Power Factor –The power factor of an AC electrical power system is defined as the ratio of the real power flowing to the load, to the apparent or total power in the circuit, and is a dimensionless number between 0 and 1. For example, a business with poor or lower power factor is less efficient than a location with a power factor closer to 1.
Power Factor Correction (PFC) –Power factor correction brings the power factor of an AC power circuit closer to 1 by supplying reactive power of opposite sign, adding capacitors or inductors that act to cancel the inductive or capacitive effects of the load, respectively. For example, if a business has poor power factor and they install a power factor correction system, their motors will become more efficient and they will use less energy.
Reactive (current/power/energy) –Reactive power flow is needed in an alternating-current transmission system to support the transfer of real power over the network. In alternating current circuits, energy is stored temporarily in inductive and capacitive elements, which can result in the periodic reversal of the direction of energy flow.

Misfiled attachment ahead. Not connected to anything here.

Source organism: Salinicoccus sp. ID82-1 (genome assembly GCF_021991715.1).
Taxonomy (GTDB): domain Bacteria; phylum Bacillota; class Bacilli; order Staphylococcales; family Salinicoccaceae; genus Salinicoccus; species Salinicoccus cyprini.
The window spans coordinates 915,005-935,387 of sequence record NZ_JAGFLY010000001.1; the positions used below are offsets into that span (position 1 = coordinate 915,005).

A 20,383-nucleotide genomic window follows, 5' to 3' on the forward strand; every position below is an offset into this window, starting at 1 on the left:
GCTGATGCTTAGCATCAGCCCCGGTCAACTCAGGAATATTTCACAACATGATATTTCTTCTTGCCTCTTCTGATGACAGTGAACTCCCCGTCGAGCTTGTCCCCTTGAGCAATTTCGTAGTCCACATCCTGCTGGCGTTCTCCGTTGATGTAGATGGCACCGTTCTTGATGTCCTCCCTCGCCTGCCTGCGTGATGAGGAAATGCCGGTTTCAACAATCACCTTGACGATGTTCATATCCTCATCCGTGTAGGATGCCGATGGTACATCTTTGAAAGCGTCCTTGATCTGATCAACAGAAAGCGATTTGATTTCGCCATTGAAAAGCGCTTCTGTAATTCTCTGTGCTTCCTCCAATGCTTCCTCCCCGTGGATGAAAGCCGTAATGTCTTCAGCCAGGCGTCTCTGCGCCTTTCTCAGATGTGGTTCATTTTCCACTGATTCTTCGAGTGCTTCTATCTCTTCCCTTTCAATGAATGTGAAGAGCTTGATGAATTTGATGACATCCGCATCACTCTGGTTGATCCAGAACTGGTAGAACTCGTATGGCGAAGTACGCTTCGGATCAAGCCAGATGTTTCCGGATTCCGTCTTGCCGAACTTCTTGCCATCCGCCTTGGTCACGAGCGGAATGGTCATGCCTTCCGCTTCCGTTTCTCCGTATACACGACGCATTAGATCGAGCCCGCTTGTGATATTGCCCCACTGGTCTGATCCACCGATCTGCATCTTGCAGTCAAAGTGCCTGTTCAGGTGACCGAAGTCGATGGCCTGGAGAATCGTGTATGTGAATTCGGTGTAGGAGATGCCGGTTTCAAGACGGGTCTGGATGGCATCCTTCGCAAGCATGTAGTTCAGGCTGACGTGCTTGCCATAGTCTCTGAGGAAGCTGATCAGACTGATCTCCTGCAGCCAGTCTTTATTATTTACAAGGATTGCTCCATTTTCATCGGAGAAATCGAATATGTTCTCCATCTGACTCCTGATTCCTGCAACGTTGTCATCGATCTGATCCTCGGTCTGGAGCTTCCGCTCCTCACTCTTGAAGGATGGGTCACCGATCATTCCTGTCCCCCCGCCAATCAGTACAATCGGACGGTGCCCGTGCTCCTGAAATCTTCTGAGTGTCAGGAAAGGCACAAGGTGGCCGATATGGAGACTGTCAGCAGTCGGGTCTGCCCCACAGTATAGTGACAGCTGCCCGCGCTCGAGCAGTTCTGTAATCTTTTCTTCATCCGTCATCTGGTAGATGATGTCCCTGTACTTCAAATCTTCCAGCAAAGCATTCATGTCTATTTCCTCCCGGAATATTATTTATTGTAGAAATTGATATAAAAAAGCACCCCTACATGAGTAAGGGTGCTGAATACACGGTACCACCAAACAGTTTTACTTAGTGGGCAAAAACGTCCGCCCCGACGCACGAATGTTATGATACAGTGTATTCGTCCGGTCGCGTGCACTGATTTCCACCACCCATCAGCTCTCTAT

Resistor –A passive two-terminal electrical component that implements electrical resistance as a circuit element. Resistors act to reduce current flow, and, at the same time, act to lower voltage levels within circuits.
Resistance (R) – Is the opposition to the passage of an electric current through a conductor.
RoHS –The Restriction of Hazardous Substances Directive insists that substances of very high concern – including cadmium, lead and mercury – not be used in the manufacture of electronics and electronic devices.
Smart Meter – An electronic device that records consumption of electric energy in intervals of an hour or less and communicates that information at least daily back to the utility for monitoring and billing purposes. Unlike home energy monitors, smart meters can gather data for remote reporting.
Spike – (in electrical engineering) is a fast, short duration, electrical transients in voltage (voltage spikes), current (current spikes), or transferred energy (energy spikes) in an electrical circuit. Fast, short duration electrical transients (over-voltages) in the electric potential of a circuit are typically caused by:
- Lightning strikes
- Power outages
- Tripped circuit breakers
- Short circuits
- Electromagnetic pulses (EMP).
- Inductive spikes
- Power transitions in other large equipment on the same power line
- Malfunctions caused by the power company